In today’s picture book round-up, we’re going to be checking out some books about apples, and I’ll be sharing a couple of my favorite apple recipes.
Apples and Pumpkins
By Anne Rockwell
Illustrated by Lizzy Rockwell
Aladdin Paperbacks, an imprint of Simon & Schuster Children’s Publishing Division, 1989
With large, simple text, plenty of white space, and bright illustrations, this book works perfectly as an early-reader leveled text.
For more information:
http://www.annerockwell.com/ Anne Rockwell’s official website
http://www.lizzyrockwell.com/ Lizzy Rockwell’s official website
By Steven Kellogg
Scholastic Inc., 1988
Kellogg’s characteristic illustrations bring life to the classic tall tale of John Chapman, a Massachusetts man who became known as Johnny Appleseed. This book includes an informative author’s note for adult readers explaining some of Kellogg’s background research and the elements of truth in the Johnny Appleseed story.
For more information:
http://www.stevenkellogg.com/ Steven Kellogg’s official website
What’s So Terrible about Swallowing an Apple Seed?
By Harriet Lerner and Susan Goldhor
Illustrated by Catharine O’Neill
HarperCollins Publisher, 1996
A play on the classic tale that swallowing an apple seed causes a tree to grow in your belly, this story has loveable characters, funny illustrations, and a predictable but sweet conclusion.
For more information:
http://www.harrietlerner.com/ Harriet Lerner’s official website
Kellogg’s Johnny Appleseed is a great book for discussions of folktales and tall tales, especially if you’re looking for some from American history. It’s a great activity to compare American folktales to some from other countries. I also really loved What’s So Terrible about Swallowing an Apple Seed?, even though it is a little predictable and heavy-handed with its “don’t tell lies” moral. The illustrations and the characters’ reactions are still funny, and certain scenes reminded me of Imogene’s Antlers, which is another story I love.
To go along with today’s apple books, I have two recipes to share with you. They’re perfect served warm with a little vanilla ice cream on top.
One of my favorite fall things is the smell of apples and cinnamon. This recipe will give you a chunky, easy applesauce and leaves a lot of room for you to make changes to your own preferences. It’s a little tricky to write as a recipe, though, because there are really no measurements.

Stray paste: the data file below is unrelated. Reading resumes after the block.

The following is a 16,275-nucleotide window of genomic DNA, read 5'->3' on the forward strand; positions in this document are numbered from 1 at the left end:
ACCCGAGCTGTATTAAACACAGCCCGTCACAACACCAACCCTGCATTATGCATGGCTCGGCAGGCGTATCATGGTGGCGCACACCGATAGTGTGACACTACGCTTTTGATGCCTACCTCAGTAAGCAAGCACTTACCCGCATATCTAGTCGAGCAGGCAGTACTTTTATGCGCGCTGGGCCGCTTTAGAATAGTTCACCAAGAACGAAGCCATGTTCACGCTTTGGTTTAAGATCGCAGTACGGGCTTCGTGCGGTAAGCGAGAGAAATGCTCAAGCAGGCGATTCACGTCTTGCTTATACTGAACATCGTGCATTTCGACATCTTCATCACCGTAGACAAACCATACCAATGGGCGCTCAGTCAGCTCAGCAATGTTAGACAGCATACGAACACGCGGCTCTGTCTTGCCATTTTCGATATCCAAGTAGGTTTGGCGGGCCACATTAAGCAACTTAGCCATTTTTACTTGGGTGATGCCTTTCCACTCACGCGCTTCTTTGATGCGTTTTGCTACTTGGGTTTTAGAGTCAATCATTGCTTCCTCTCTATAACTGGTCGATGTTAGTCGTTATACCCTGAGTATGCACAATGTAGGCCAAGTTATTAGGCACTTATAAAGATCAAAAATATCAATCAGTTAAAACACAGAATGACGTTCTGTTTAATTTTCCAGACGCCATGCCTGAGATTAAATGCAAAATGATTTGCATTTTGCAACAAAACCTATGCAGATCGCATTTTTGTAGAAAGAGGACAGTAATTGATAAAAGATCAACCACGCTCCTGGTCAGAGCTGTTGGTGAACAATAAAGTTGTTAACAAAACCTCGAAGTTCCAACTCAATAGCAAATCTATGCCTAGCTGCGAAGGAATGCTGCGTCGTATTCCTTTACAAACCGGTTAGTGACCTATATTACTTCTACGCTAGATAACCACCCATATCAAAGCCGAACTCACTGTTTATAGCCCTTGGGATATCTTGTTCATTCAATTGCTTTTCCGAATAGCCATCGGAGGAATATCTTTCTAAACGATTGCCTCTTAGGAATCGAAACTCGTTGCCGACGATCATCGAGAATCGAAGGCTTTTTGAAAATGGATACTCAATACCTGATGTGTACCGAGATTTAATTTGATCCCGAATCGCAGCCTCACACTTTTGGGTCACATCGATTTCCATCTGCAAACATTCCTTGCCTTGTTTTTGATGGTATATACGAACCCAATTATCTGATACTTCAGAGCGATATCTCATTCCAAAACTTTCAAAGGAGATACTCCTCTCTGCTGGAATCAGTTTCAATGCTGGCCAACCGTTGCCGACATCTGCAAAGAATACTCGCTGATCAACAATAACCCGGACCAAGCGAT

I would suggest that you first put a little water in the bottom of whatever pan you’re planning to use. You don’t need a lot because there’s water in the apples, but this helps to prevent burning when you first put the apples on the heat. It’s just easier to do this step before you add any apples to the pan because you can see exactly how much water you’ve got.
Next, you need to peel, core, and cut your apples. It’s totally up to you what kind and how many apples you use. I used a mix of apples for my applesauce – you’ll notice some of them are a slightly different color. I also made a pretty big pot of applesauce with this many apples, but don’t forget that they will cook down quite a bit once they’re on the heat. When you cut your apples, you can leave them in pretty big chunks to give yourself a chunkier applesauce. Just make sure you get off most of the peel and don’t have anything left from the core. I love apple peels and snack on them as I prep the rest of the apples; they are also a great addition to a compost pile!
Place your pot of chopped apple bits onto the stove top at a medium-high heat. Now you’re going to add your sugar and spices. This is the tricky part because while I can tell you what I add, I can’t tell you exactly how much. I add a lot of cinnamon and sugar and a little bit of nutmeg and allspice. This is where you have a lot of room to experiment and see what flavors you prefer. I think a good rule of thumb is that when you mix the spices into the apples, all the chunks should be covered pretty evenly with sugar and spices.
Last, you’re just going to let the applesauce cook down and become soft. It pretty much takes care of itself from that point, although you might want to add a little more cinnamon as you go. But definitely don’t leave it alone entirely! You need to stir occasionally because it will burn to the bottom of the pan. When your applesauce is done, you should still have a few distinct chunks, but they should be soft when you poke them with a fork.
This applesauce is a delicious and hearty snack on its own, but it also works as a perfect topping for our next recipe!
Confession: I really don’t like apple pie. I love the soft, cinnamon-y apples, but I just don’t like traditional pie crust. So, I make this recipe instead, which makes a soft apple cake with a little bit of crunch on top. This apple cake does come with more precise measurements and a clear recipe but is still incredibly easy to make.
2 cups of sliced and peeled apples
1½ cups of flour
1 teaspoons of baking soda
1 cup of sugar
½ cup of vegetable oil
1 teaspoon vanilla
1 teaspoon cinnamon
Mix all ingredients in a bowl. For this recipe, the apples can cut into smaller segments to make them easier to mix. It’s also easier to mix if you add all the other ingredients and mix in the apples last. Press the mixture into a 9” x 9” pan. Bake at 325˚ for 50 minutes. Use a toothpick to check that it’s done – although I always find this time to work well, the moisture in the apples and the temperature of your oven can make a difference!
Raw dough pressed firmly into square pan
For more apple-themed ideas, check out our latest Pinterest board: “For Teachers: Apples”!
What are your favorite apple recipes for fall? Have you tried either of these recipes? Let us know in the comments below!